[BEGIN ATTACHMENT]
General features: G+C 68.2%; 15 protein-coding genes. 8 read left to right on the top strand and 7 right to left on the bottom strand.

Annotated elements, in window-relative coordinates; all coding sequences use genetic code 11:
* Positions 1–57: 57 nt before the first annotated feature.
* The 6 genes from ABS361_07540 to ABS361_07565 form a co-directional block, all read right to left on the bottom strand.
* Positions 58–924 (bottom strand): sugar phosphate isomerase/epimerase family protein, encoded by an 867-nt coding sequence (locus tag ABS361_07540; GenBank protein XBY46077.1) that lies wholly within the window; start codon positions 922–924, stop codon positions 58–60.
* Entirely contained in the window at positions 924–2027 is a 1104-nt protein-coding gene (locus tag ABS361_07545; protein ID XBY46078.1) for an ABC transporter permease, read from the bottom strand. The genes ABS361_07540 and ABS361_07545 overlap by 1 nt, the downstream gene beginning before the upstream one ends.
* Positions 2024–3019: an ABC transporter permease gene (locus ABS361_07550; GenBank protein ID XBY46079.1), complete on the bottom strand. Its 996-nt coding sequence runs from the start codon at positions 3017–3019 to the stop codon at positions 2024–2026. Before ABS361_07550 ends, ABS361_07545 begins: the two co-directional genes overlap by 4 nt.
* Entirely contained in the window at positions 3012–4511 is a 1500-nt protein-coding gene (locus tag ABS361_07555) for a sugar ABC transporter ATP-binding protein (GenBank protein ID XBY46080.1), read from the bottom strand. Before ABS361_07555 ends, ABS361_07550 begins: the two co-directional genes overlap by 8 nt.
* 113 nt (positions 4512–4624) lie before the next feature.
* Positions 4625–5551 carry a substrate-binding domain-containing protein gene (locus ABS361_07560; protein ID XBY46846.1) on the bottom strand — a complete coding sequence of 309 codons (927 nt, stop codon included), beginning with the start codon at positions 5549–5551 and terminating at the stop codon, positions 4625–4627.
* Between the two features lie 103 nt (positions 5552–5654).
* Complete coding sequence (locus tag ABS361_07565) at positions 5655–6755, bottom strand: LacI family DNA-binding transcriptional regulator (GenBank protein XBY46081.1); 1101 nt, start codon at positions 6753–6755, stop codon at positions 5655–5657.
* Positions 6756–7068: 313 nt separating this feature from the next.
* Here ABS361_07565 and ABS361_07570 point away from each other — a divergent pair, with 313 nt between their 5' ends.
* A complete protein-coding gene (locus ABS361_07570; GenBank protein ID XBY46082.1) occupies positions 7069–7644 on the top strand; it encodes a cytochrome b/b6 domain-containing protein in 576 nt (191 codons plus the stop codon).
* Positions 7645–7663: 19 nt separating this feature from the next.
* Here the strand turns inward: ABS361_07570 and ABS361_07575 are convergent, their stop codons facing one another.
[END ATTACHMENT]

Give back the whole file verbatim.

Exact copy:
General features: G+C 68.2%; 15 protein-coding genes. 8 read left to right on the top strand and 7 right to left on the bottom strand.

Annotated elements, in window-relative coordinates; all coding sequences use genetic code 11:
* Positions 1–57: 57 nt before the first annotated feature.
* The 6 genes from ABS361_07540 to ABS361_07565 form a co-directional block, all read right to left on the bottom strand.
* Positions 58–924 (bottom strand): sugar phosphate isomerase/epimerase family protein, encoded by an 867-nt coding sequence (locus tag ABS361_07540; GenBank protein XBY46077.1) that lies wholly within the window; start codon positions 922–924, stop codon positions 58–60.
* Entirely contained in the window at positions 924–2027 is a 1104-nt protein-coding gene (locus tag ABS361_07545; protein ID XBY46078.1) for an ABC transporter permease, read from the bottom strand. The genes ABS361_07540 and ABS361_07545 overlap by 1 nt, the downstream gene beginning before the upstream one ends.
* Positions 2024–3019: an ABC transporter permease gene (locus ABS361_07550; GenBank protein ID XBY46079.1), complete on the bottom strand. Its 996-nt coding sequence runs from the start codon at positions 3017–3019 to the stop codon at positions 2024–2026. Before ABS361_07550 ends, ABS361_07545 begins: the two co-directional genes overlap by 4 nt.
* Entirely contained in the window at positions 3012–4511 is a 1500-nt protein-coding gene (locus tag ABS361_07555) for a sugar ABC transporter ATP-binding protein (GenBank protein ID XBY46080.1), read from the bottom strand. Before ABS361_07555 ends, ABS361_07550 begins: the two co-directional genes overlap by 8 nt.
* 113 nt (positions 4512–4624) lie before the next feature.
* Positions 4625–5551 carry a substrate-binding domain-containing protein gene (locus ABS361_07560; protein ID XBY46846.1) on the bottom strand — a complete coding sequence of 309 codons (927 nt, stop codon included), beginning with the start codon at positions 5549–5551 and terminating at the stop codon, positions 4625–4627.
* Between the two features lie 103 nt (positions 5552–5654).
* Complete coding sequence (locus tag ABS361_07565) at positions 5655–6755, bottom strand: LacI family DNA-binding transcriptional regulator (GenBank protein XBY46081.1); 1101 nt, start codon at positions 6753–6755, stop codon at positions 5655–5657.
* Positions 6756–7068: 313 nt separating this feature from the next.
* Here ABS361_07565 and ABS361_07570 point away from each other — a divergent pair, with 313 nt between their 5' ends.
* A complete protein-coding gene (locus ABS361_07570; GenBank protein ID XBY46082.1) occupies positions 7069–7644 on the top strand; it encodes a cytochrome b/b6 domain-containing protein in 576 nt (191 codons plus the stop codon).
* Positions 7645–7663: 19 nt separating this feature from the next.
* Here the strand turns inward: ABS361_07570 and ABS361_07575 are convergent, their stop codons facing one another.